Best Foods for Skin Health

You already know that filling your diet with power foods—like dark leafy greens, dark chocolate, citrus—can help beat chronic conditions like heart disease and diabetes. But did you know that certain foods can also work wonders on your skin?

“There’s a growing body of research showing that diet really does affect your complexion,” says Jessica Wu, MD, a dermatologist in Los Angeles and author of Feed Your Face. “What you eat can affect your hormone balance, cause acne, and create or lessen inflammation, which is associated with skin aging.”

In fact, what you eat can be as important as the serums and creams you apply on your skin, says Dr. Wu. That’s why we rounded up 25 foods that are good for you—and fantastic for your skin. Here’s to you, gorgeous!

When researchers in a 2012 study in PLOS ONE analyzed the diets of 1264 women, they found that a higher consumption of olive oil (more than 8.4 grams or 2 teaspoons a day) was associated with 31% fewer signs of aging compared to people who ate less than 3.8 grams (about 1 teaspoon). Olive oil beat out the other oils tested, including sunflower and peanut. Why? About 75% of the fat in olive oil is monounsaturated fatty acids, which may play a role in the youth boost. The antioxidant polyphenols in olive oil could also quench damaging free radicals.

People who ate 5 tablespoons of tomato paste daily, along with almost a tablespoon of olive oil for 12 weeks, had 33% more protection from sunburn compared to a control group that ate just olive oil, according to a 2008 UK study. The antioxidant lycopene (levels of which are higher in cooked, processed tomatoes) improves skin’s natural SPF. (Though Dr. Wu warns that it’s not a replacement for sunscreen! Here’s how to find the best sunscreen for you.)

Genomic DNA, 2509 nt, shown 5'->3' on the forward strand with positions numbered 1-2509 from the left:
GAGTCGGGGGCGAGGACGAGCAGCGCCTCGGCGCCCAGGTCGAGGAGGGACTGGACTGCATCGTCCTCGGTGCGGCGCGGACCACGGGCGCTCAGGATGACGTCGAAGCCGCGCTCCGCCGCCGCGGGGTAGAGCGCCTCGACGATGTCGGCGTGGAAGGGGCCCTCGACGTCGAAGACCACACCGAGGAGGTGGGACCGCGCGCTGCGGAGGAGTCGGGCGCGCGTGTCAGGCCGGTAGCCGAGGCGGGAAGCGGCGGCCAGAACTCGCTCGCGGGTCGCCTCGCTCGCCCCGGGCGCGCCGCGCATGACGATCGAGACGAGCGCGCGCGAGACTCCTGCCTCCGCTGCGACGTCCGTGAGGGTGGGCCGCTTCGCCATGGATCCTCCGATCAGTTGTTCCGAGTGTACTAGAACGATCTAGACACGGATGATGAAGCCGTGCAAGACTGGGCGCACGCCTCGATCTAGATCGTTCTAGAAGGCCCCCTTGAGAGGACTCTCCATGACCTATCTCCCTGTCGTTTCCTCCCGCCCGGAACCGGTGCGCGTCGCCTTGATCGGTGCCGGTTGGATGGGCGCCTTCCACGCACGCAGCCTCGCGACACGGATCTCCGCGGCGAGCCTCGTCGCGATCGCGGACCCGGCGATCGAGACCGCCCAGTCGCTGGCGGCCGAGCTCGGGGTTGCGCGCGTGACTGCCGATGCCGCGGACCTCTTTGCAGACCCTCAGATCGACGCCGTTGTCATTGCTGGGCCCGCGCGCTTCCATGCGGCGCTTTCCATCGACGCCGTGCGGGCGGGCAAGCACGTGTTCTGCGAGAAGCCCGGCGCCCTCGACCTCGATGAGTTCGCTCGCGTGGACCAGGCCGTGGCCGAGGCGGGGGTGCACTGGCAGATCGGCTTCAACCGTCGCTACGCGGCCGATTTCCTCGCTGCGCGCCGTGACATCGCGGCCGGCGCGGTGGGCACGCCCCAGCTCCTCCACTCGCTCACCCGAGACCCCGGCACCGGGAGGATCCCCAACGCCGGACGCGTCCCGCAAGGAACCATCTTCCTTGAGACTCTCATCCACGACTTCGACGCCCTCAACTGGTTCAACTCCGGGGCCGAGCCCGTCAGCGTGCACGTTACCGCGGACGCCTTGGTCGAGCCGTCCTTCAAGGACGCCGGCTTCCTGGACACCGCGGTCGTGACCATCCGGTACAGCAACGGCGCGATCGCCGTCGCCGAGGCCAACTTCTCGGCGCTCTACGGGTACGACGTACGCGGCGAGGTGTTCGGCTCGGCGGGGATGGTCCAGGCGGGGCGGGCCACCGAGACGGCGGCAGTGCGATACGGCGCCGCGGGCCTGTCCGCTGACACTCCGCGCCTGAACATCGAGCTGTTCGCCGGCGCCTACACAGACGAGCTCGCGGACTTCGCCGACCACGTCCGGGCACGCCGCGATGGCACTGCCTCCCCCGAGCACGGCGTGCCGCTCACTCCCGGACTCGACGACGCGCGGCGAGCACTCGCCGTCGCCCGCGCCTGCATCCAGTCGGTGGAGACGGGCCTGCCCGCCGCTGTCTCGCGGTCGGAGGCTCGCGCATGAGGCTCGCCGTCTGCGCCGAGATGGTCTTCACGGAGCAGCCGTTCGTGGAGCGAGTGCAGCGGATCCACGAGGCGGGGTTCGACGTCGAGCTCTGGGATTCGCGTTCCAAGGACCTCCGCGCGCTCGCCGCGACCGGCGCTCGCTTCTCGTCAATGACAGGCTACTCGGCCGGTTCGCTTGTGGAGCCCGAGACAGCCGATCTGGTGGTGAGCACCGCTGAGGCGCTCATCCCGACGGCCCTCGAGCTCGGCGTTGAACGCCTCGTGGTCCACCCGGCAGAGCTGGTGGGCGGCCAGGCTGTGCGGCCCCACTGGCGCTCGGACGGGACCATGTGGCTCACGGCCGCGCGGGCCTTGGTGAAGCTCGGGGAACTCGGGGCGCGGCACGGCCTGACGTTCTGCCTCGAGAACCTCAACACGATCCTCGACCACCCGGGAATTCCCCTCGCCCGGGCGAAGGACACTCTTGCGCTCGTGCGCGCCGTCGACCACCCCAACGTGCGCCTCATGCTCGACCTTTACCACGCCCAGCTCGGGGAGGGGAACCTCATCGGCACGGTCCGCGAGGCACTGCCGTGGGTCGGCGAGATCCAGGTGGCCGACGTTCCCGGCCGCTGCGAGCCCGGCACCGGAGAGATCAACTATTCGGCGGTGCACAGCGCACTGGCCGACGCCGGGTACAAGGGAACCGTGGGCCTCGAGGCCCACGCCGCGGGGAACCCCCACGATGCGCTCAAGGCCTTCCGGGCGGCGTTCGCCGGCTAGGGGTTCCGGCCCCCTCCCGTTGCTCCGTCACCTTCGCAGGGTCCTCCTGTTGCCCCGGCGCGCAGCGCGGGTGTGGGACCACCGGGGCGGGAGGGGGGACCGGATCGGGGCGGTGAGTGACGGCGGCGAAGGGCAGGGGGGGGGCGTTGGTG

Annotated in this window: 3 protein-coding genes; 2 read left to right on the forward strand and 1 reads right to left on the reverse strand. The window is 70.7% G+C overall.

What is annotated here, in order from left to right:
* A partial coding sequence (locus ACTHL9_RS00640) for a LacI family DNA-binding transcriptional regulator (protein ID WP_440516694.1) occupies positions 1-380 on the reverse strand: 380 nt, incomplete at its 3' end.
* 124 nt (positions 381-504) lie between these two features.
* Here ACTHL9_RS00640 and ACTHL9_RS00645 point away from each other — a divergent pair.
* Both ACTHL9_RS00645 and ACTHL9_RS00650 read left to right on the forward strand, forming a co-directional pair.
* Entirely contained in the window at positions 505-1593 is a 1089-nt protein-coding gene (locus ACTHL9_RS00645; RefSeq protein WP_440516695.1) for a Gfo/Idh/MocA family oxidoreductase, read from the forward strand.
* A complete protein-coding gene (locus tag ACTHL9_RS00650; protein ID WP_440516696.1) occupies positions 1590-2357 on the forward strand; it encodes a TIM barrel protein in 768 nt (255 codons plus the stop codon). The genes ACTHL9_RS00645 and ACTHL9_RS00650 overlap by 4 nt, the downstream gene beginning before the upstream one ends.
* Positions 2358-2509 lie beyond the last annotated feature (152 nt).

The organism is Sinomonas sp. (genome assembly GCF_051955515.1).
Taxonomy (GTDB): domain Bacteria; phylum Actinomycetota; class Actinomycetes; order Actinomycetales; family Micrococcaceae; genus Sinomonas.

The sweet treat is rich in cocoa flavanols, plant compounds with antioxidant properties, which help hydrate skin and improve circulation. Women who consumed a high flavanol cocoa powder drink daily for 12 weeks experienced less skin roughness and scaliness compared to a control group. They consumed the equivalent of 3.5 ounces of dark chocolate, but that’s far too many calories for most women, says Lisa Drayer, MA, RD, author of The Beauty Diet. She suggests sticking to a 1-ounce portion, or 150 calories, to reap the good skin benefits without the weight gain.

A whole grain oatmeal is a better pick for breakfast over a bagel and jelly. That’s because the latter offers a double whammy for skin: refined, sugary carbs that prompt your body to make insulin and increase the production of hormones known as androgens. “Elevated androgens cause sebaceous glands in the skin to secrete more oil that gets trapped inside pores, causing pimples,” says Drayer. Instead of brown sugar, add natural sweetness to your oatmeal with chopped fruit. (Give this blueberry-almond oatmeal recipe a try.)

One serving (3.5 ounces) of these little swimmers contains 1.5 grams of omega-3 fatty acids, making it one of the best sources of the fat. Fatty fish is particularly rich in the type of omega-3 called DHA, an anti-inflammatory. “Inflammation is now known as the root cause of acne,” says Dr. Wu. Packing your diet with these omega-3s (also found in salmon) can help keep your skin clear.

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